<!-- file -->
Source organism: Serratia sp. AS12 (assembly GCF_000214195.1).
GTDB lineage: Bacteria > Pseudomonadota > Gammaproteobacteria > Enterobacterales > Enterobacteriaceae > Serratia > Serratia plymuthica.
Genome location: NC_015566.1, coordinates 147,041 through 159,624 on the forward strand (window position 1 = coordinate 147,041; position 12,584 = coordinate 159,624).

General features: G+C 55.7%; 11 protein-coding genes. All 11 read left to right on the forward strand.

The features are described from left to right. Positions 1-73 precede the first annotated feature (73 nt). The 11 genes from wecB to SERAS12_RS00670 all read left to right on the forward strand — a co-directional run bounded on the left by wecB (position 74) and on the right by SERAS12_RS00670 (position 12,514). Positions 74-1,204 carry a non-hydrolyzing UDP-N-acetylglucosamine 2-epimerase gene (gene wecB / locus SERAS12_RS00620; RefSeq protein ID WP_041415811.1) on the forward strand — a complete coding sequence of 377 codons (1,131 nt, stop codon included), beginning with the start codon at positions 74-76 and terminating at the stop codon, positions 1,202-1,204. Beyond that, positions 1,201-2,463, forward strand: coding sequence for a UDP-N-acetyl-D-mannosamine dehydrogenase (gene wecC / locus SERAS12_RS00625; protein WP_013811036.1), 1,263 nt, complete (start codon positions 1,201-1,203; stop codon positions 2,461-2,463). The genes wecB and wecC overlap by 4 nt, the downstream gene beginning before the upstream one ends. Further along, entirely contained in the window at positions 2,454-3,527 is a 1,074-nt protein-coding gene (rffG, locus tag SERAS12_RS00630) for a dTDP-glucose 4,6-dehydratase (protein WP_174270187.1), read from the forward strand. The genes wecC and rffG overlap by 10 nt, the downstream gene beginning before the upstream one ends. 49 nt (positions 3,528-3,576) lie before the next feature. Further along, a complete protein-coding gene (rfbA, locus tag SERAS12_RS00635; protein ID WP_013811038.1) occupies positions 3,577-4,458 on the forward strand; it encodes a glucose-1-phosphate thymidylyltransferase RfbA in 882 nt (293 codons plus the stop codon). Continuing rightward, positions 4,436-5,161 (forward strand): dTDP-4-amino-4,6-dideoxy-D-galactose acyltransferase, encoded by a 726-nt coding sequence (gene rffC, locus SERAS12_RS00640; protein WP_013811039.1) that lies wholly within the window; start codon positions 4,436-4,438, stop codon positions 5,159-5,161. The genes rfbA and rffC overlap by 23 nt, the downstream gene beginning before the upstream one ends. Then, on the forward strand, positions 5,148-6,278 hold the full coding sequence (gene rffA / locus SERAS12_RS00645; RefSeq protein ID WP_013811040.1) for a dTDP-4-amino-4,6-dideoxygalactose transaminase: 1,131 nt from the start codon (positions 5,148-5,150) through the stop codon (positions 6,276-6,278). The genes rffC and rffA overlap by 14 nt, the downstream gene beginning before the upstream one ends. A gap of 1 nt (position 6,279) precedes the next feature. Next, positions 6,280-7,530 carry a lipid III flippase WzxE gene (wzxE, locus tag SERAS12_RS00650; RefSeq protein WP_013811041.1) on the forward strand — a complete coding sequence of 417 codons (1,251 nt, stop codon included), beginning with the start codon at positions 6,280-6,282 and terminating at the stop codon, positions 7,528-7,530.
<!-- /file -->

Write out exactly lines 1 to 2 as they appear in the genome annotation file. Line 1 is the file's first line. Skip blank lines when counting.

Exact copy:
Source organism: Serratia sp. AS12 (assembly GCF_000214195.1).
GTDB lineage: Bacteria > Pseudomonadota > Gammaproteobacteria > Enterobacterales > Enterobacteriaceae > Serratia > Serratia plymuthica.